Cover Image

Exploration of the antibacterial and chemical potential of some Beninese pharmacopoiea traditional plants

Boris Lègba, Victorien Dougnon, Angèle Ahoyo, Jerrold Agbankpè, Gildas Hounmanou, Alidah Aniambossou, Edna Hounsa, Kafayath Fabiyi, Affousssath Amadou, Phénix Assogba, Honoré Bankolé, Jacques Dougnon, Lamine Baba-Moussa
  • Boris Lègba
    Laboratory of Biology and Molecular Typing in Microbiology, Faculty of Sciences and Techniques, Polytechnic School of Abomey-Calavi, University of Abomey-Calavi, Cotonou, Benin
  • Victorien Dougnon
    Research Unit in Applied Microbiology and Pharmacology of Natural Substances, Research Laboratory in Applied Biology, Polytechnic School of Abomey-Calavi, University of Abomey-Calavi, Cotonou, Benin | victorien88@hotmail.com
  • Angèle Ahoyo
    Research Unit in Applied Microbiology and Pharmacology of Natural Substances, Research Laboratory in Applied Biology, Polytechnic School of Abomey-Calavi, University of Abomey-Calavi, Cotonou, Benin
  • Jerrold Agbankpè
    Research Unit in Applied Microbiology and Pharmacology of Natural Substances, Research Laboratory in Applied Biology, Polytechnic School of Abomey-Calavi, University of Abomey-Calavi, Cotonou, Benin
  • Gildas Hounmanou
    Research Unit in Applied Microbiology and Pharmacology of Natural Substances, Research Laboratory in Applied Biology, Polytechnic School of Abomey-Calavi, University of Abomey-Calavi, Cotonou, Benin
  • Alidah Aniambossou
    Research Unit in Applied Microbiology and Pharmacology of Natural Substances, Research Laboratory in Applied Biology, Polytechnic School of Abomey-Calavi, University of Abomey-Calavi, Cotonou, Benin
  • Edna Hounsa
    Research Unit in Applied Microbiology and Pharmacology of Natural Substances, Research Laboratory in Applied Biology, Polytechnic School of Abomey-Calavi, University of Abomey-Calavi, Cotonou, Benin
  • Kafayath Fabiyi
    Research Unit in Applied Microbiology and Pharmacology of Natural Substances, Research Laboratory in Applied Biology, Polytechnic School of Abomey-Calavi, University of Abomey-Calavi, Cotonou, Benin
  • Affousssath Amadou
    Research Unit in Applied Microbiology and Pharmacology of Natural Substances, Research Laboratory in Applied Biology, Polytechnic School of Abomey-Calavi, University of Abomey-Calavi, Cotonou, Benin
  • Phénix Assogba
    Research Unit in Applied Microbiology and Pharmacology of Natural Substances, Research Laboratory in Applied Biology, Polytechnic School of Abomey-Calavi, University of Abomey-Calavi, Cotonou, Benin
  • Honoré Bankolé
    Research Unit in Applied Microbiology and Pharmacology of Natural Substances, Research Laboratory in Applied Biology, Polytechnic School of Abomey-Calavi, University of Abomey-Calavi, Cotonou, Benin
  • Jacques Dougnon
    Research Unit in Applied Microbiology and Pharmacology of Natural Substances, Research Laboratory in Applied Biology, Polytechnic School of Abomey-Calavi, University of Abomey-Calavi, Cotonou, Benin
  • Lamine Baba-Moussa
    Laboratory of Biology and Molecular Typing in Microbiology, Faculty of Sciences and Techniques, Polytechnic School of Abomey-Calavi, University of Abomey-Calavi, Cotonou, Benin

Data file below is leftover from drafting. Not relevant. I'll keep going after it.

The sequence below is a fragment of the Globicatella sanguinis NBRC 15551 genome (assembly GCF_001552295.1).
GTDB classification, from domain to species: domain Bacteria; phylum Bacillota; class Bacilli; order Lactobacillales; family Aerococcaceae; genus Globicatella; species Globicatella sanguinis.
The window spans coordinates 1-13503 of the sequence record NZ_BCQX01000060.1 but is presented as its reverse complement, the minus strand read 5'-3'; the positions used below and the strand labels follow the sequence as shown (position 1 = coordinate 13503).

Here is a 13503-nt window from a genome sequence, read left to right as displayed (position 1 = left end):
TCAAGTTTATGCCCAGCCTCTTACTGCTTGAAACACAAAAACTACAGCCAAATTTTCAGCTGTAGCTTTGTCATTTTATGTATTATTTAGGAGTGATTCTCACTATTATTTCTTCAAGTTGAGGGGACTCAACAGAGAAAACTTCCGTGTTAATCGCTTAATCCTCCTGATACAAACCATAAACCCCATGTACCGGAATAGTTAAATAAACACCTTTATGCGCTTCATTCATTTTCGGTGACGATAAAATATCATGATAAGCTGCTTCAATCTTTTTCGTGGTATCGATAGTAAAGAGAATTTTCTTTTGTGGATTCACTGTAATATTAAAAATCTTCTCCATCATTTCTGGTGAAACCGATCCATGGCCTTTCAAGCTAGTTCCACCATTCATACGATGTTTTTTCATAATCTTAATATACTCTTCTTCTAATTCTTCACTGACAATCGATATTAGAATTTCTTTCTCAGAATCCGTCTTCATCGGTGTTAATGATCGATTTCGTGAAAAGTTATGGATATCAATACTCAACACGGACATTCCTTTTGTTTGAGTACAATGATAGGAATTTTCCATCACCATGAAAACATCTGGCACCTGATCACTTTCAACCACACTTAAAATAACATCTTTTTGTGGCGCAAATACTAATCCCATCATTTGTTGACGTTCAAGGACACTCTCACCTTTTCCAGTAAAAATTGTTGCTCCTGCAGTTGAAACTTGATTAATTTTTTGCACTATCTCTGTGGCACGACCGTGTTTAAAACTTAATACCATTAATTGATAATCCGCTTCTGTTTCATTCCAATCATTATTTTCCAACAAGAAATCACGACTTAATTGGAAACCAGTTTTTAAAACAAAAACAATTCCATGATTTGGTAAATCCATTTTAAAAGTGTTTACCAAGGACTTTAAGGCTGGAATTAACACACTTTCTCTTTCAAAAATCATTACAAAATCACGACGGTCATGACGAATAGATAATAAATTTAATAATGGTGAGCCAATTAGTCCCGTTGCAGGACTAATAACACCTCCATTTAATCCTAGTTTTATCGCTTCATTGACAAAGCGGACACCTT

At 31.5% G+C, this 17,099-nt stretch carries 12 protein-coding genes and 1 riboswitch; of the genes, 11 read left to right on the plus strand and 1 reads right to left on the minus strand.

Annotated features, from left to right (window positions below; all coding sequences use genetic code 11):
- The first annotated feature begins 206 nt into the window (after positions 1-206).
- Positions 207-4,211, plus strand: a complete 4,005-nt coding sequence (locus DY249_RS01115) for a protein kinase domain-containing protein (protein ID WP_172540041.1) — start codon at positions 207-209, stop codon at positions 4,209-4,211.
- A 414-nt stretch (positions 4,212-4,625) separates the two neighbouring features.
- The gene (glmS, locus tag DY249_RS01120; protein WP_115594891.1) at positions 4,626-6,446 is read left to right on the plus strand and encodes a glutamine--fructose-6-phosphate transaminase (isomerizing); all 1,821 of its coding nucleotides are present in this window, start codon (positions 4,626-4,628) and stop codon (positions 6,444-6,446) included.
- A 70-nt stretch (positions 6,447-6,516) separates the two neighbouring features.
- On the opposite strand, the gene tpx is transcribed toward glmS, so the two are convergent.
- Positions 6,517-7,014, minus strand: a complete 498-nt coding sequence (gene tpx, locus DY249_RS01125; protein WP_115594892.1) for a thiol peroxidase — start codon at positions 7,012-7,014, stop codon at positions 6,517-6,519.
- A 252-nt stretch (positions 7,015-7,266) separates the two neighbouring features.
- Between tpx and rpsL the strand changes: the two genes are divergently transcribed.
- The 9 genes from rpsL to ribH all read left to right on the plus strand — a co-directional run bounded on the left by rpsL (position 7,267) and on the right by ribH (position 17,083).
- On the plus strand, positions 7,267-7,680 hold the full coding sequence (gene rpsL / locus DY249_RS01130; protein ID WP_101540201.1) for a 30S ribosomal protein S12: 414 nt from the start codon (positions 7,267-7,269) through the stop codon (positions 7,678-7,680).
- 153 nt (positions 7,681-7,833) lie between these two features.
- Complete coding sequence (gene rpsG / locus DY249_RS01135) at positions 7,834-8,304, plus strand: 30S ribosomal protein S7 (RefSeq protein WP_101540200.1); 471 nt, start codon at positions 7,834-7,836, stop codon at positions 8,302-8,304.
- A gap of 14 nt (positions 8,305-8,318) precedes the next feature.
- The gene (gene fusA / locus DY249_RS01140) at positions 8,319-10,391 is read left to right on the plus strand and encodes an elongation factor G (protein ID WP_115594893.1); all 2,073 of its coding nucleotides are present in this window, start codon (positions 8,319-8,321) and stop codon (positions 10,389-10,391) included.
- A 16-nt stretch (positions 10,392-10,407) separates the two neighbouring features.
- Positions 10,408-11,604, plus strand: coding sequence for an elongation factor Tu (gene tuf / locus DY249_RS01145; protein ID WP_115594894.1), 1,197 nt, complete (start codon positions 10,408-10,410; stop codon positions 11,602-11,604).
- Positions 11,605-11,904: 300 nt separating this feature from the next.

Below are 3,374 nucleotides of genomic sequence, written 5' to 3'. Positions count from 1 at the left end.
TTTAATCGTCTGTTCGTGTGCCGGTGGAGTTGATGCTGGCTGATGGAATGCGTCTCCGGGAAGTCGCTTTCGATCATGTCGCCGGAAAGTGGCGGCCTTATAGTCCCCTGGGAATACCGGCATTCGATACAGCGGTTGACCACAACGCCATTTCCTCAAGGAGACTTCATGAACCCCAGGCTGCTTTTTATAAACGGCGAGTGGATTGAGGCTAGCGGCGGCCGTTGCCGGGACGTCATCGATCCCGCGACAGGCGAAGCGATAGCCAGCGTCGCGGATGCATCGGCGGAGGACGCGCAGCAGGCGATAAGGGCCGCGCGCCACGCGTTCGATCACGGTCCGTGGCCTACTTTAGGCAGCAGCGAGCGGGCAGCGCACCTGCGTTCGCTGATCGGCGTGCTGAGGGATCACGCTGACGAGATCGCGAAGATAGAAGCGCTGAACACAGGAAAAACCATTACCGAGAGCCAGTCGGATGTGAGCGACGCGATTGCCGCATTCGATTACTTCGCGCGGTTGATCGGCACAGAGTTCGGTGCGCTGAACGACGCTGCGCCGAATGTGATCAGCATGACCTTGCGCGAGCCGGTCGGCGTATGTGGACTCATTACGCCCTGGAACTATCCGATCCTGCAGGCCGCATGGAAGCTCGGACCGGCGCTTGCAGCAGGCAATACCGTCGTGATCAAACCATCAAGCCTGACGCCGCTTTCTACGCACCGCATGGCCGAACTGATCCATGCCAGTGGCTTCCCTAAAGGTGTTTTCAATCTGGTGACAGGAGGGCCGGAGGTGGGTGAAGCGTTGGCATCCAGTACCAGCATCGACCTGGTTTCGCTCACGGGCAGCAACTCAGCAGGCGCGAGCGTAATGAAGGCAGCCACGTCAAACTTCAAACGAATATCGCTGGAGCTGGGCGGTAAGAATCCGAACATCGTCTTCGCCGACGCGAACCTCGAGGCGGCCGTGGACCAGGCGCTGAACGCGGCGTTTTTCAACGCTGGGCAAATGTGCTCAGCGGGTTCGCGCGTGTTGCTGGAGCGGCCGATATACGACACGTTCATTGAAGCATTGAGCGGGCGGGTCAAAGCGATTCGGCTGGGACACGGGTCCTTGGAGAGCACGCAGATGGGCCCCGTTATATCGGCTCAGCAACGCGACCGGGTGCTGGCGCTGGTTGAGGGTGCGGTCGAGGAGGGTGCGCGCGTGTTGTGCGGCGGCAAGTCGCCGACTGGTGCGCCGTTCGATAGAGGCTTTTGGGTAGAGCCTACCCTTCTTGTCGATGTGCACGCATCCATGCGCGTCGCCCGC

Abstract

Objectives. This study aims to evaluate the antibacterial and chemical properties of some medicinal plants used in the fight against enteropathogens in Benin.
Methods. Aqueous and ethanolic extracts of Senna siamea, Uvaria chamae, Lantana camara and Phyllantus amarus were tested on 10 bacterial strains. Well diffusion technique, coupled with the microdilution determination of Minimum Inhibitory Concentration (MIC) and Minimum Bactericidal Concentration (CMB) was used for antibacterial testing. The larval cytotoxicity was evaluated by using Artemia salina crustacean larvae. flavonoids and polyphenols were also assayed by the method using aluminum trichloride (AlCl3) and the method using the folin-Ciocalteu reagent, respectively.
Results. The results of the study revealed that extracts had an effective antibacterial activity at 100 mg/mL, with MIC between 100 and 25 mg/mL and CMB between 100 and 50 mg/mL. The inhibition diameters of the extracts varied between 7.5 and 21 mm. The ethanolic extract of Phyllantus amarus leaves showed the best antibacterial activity. None of the extracts tested was found to be cytotoxic at the dose of 20 mg/mL. The aqueous Uvaria chamae root extract has the highest polyphenol content (231.896552±0.27586207 in μg EAG/100 mg extract), whereas the aqueous leaf extract of Uvaria chamae is the richest in flavonoids (41.061082 0.43180737 in μg ER/100 mg of extract).
Conclusions. These interesting results can be used in the development of improved traditional medicines against enteropathogens.

Keywords

Enteropathogens, salmonellosis in Benin, beninese pharmacopoiea.

Full Text:

PDF
HTML
Submitted: 2017-08-16 14:30:32
Published: 2018-02-27 09:30:07
Search for citations in Google Scholar
Related articles: Google Scholar
Abstract views:
207

Views:
PDF
13
HTML
40

Article Metrics

Metrics Loading ...

Metrics powered by PLOS ALM


Copyright (c) 2017 Boris LEGBA, Victorien DOUGNON, Angèle AHOYO, Gildas HOUNMANOU, Alidah ANIAMBOSSOU, Edna HOUNSA, Jerrold AGBANKPE, Honoré BANKOLE, Jacques DOUGNON, Lamine BABA-MOUSSA

Creative Commons License
This work is licensed under a Creative Commons Attribution-NonCommercial 4.0 International License.
 
© PAGEPress 2008-2018     -     PAGEPress is a registered trademark property of PAGEPress srl, Italy.     -     VAT: IT02125780185     •     Privacy